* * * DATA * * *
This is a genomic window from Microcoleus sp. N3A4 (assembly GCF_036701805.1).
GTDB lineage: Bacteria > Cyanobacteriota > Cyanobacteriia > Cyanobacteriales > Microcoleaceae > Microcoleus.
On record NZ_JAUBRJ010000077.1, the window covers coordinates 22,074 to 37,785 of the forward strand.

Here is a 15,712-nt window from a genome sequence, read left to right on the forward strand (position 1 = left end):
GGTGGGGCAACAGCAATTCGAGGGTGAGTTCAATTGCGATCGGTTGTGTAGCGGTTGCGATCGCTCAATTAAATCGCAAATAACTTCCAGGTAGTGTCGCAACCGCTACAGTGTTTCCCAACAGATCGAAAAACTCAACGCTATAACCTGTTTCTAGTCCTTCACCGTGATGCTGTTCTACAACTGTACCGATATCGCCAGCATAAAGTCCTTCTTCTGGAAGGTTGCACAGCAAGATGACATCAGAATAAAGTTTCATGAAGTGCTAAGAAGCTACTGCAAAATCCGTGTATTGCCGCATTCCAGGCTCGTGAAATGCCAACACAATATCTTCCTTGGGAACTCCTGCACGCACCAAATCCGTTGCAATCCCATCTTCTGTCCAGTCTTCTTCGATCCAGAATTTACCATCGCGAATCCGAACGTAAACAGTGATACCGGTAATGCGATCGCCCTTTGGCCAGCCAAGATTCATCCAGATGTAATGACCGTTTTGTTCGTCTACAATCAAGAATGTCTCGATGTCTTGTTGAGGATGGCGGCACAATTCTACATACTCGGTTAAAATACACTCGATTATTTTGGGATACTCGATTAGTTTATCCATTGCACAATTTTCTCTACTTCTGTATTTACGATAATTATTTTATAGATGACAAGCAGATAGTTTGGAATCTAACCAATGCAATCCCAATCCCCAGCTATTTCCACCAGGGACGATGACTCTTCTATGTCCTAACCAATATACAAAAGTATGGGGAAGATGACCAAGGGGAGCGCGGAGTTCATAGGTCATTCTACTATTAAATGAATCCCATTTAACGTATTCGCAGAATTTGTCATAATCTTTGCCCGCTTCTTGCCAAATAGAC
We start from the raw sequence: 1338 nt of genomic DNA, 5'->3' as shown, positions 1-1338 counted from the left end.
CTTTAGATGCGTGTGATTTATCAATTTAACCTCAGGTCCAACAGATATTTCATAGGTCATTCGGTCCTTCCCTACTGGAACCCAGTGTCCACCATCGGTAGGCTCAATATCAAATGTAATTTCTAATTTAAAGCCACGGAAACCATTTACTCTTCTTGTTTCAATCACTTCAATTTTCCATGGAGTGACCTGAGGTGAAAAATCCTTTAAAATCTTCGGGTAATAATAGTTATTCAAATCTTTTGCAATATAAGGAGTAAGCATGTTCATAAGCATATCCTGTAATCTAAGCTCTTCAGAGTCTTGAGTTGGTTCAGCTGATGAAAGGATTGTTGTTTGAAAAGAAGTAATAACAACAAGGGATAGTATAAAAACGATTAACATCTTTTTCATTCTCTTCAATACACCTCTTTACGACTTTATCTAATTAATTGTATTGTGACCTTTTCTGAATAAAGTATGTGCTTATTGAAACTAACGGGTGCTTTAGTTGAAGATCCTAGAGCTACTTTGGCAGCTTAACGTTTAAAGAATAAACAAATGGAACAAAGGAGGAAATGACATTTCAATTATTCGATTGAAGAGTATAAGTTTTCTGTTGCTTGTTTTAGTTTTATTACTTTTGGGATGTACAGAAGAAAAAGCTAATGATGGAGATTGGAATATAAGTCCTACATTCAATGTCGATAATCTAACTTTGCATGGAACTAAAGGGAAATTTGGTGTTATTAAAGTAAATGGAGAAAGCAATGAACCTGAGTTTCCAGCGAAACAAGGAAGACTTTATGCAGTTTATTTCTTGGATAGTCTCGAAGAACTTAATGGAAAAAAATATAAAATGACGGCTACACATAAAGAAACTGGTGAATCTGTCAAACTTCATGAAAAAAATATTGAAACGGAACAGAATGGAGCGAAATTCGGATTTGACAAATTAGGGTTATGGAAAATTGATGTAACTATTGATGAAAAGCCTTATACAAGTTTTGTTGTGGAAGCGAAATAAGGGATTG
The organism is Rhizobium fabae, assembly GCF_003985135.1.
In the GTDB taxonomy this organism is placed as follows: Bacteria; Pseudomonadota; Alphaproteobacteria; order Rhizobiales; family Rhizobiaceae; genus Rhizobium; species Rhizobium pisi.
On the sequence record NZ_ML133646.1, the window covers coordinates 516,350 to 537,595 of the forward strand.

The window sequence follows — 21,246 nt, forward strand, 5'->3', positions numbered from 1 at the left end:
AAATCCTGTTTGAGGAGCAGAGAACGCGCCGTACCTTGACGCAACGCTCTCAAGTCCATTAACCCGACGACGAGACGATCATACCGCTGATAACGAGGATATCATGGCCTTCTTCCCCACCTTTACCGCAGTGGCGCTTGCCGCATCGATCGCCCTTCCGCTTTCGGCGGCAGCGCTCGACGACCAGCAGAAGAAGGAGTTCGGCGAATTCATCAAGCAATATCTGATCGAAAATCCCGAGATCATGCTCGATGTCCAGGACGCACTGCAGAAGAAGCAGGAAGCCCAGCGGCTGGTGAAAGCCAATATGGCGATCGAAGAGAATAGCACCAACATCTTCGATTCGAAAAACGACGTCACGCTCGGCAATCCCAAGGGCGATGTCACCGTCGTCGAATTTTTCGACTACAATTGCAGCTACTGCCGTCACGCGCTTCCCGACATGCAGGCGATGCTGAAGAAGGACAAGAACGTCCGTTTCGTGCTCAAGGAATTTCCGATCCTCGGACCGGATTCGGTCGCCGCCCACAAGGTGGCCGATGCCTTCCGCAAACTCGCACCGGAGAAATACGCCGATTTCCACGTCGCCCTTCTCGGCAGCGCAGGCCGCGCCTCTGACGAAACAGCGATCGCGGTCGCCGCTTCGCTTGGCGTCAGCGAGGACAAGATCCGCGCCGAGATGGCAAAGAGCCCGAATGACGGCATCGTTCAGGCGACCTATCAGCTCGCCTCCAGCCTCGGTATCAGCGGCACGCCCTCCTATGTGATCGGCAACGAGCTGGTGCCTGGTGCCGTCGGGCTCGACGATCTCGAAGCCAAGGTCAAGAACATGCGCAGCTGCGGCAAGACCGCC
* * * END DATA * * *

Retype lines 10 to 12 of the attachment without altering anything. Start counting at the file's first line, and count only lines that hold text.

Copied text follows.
On the sequence record NZ_ML133646.1, the window covers coordinates 516,350 to 537,595 of the forward strand.

The window sequence follows — 21,246 nt, forward strand, 5'->3', positions numbered from 1 at the left end:
AAATCCTGTTTGAGGAGCAGAGAACGCGCCGTACCTTGACGCAACGCTCTCAAGTCCATTAACCCGACGACGAGACGATCATACCGCTGATAACGAGGATATCATGGCCTTCTTCCCCACCTTTACCGCAGTGGCGCTTGCCGCATCGATCGCCCTTCCGCTTTCGGCGGCAGCGCTCGACGACCAGCAGAAGAAGGAGTTCGGCGAATTCATCAAGCAATATCTGATCGAAAATCCCGAGATCATGCTCGATGTCCAGGACGCACTGCAGAAGAAGCAGGAAGCCCAGCGGCTGGTGAAAGCCAATATGGCGATCGAAGAGAATAGCACCAACATCTTCGATTCGAAAAACGACGTCACGCTCGGCAATCCCAAGGGCGATGTCACCGTCGTCGAATTTTTCGACTACAATTGCAGCTACTGCCGTCACGCGCTTCCCGACATGCAGGCGATGCTGAAGAAGGACAAGAACGTCCGTTTCGTGCTCAAGGAATTTCCGATCCTCGGACCGGATTCGGTCGCCGCCCACAAGGTGGCCGATGCCTTCCGCAAACTCGCACCGGAGAAATACGCCGATTTCCACGTCGCCCTTCTCGGCAGCGCAGGCCGCGCCTCTGACGAAACAGCGATCGCGGTCGCCGCTTCGCTTGGCGTCAGCGAGGACAAGATCCGCGCCGAGATGGCAAAGAGCCCGAATGACGGCATCGTTCAGGCGACCTATCAGCTCGCCTCCAGCCTCGGTATCAGCGGCACGCCCTCCTATGTGATCGGCAACGAGCTGGTGCCTGGTGCCGTCGGGCTCGACGATCTCGAAGCCAAGGTCAAGAACATGCGCAGCTGCGGCAAGACCGCC